1 March 2015
Last updated at 07:42
The governing coalition, led by the Reform party’s Taavi Roivas, is predicted to retain power
Estonians are voting in a general election overshadowed by security concerns sparked by Russia’s involvement in Ukraine.
The Centre Party, which has ties to Russian president Vladimir Putin, is expected to do well.
But it is seen as a pariah by other parties, who are likely to band together to renew the current governing coalition.
Estonia was once part of the former Soviet Union but is now a Nato member.
Prime Minister Taavi Roivas has voiced concerns that Russia could seek to destabilise other former Soviet states – a view echoed last month by UK Defence Secretary Michael Fallon.
Mr Roivas has called for an “Estonian-minded government”. At 35, he is the youngest prime minister in Europe.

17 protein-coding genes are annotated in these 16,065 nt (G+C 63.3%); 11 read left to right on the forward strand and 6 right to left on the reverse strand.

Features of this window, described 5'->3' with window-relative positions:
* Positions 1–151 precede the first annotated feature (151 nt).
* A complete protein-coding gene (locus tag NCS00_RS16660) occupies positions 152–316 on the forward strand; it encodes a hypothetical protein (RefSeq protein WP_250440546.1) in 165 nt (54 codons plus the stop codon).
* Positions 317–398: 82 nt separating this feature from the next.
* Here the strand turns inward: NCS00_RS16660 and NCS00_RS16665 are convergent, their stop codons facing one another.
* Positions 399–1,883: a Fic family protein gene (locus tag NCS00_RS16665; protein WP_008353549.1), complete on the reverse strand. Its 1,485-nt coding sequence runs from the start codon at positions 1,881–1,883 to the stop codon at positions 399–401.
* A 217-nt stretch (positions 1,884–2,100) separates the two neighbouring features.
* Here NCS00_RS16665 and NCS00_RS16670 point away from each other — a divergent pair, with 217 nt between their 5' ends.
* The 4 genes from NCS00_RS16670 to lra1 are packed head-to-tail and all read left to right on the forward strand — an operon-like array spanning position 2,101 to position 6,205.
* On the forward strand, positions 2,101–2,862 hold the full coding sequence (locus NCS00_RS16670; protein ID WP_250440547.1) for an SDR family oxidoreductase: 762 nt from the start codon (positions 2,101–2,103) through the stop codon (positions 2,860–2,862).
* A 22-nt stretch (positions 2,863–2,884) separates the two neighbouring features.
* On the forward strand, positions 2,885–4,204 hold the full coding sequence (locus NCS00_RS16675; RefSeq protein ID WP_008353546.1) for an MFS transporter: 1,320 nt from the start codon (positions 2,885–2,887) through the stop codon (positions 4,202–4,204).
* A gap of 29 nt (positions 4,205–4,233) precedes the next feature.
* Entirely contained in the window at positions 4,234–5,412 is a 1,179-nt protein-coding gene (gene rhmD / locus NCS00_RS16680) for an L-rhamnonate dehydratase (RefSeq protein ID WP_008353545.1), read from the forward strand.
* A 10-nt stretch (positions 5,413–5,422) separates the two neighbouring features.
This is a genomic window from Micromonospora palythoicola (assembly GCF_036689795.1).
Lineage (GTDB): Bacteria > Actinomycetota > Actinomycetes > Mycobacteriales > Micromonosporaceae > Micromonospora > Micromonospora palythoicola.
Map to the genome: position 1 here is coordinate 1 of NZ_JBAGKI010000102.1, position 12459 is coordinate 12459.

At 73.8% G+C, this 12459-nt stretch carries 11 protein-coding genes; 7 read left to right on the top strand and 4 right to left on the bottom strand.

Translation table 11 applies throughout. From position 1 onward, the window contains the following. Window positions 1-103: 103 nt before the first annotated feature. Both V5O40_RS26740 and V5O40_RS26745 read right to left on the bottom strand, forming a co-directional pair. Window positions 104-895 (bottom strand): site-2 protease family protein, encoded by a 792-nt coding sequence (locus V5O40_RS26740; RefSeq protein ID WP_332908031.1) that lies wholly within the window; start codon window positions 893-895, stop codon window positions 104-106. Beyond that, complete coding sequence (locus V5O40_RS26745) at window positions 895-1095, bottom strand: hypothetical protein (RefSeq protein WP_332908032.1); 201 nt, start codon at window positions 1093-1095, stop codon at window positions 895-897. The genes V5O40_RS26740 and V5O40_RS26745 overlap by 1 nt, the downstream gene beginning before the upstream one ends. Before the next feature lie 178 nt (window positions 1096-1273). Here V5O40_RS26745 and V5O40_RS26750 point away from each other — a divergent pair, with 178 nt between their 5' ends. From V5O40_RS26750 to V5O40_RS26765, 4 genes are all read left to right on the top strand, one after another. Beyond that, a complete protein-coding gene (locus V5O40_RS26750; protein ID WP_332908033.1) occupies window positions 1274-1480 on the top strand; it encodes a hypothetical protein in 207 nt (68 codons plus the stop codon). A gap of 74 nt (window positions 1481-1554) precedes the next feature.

Estonia has seen a number of airspace violations by Russia, and last year a security official was detained by Russia and accused of spying.
The Centre Party leader, Edgar Saavisar, favours a friendlier approach to Moscow, and has suggested that Russia’s annexation of Crimea could be legitimate.
About a quarter of Estonia’s 1.3m population are ethnic Russians, many of whom are Centre Party supporters.
The country is a pioneer of electronic voting, with a reported one in five casting their vote online.
Voting is due to end at 18:00 GMT.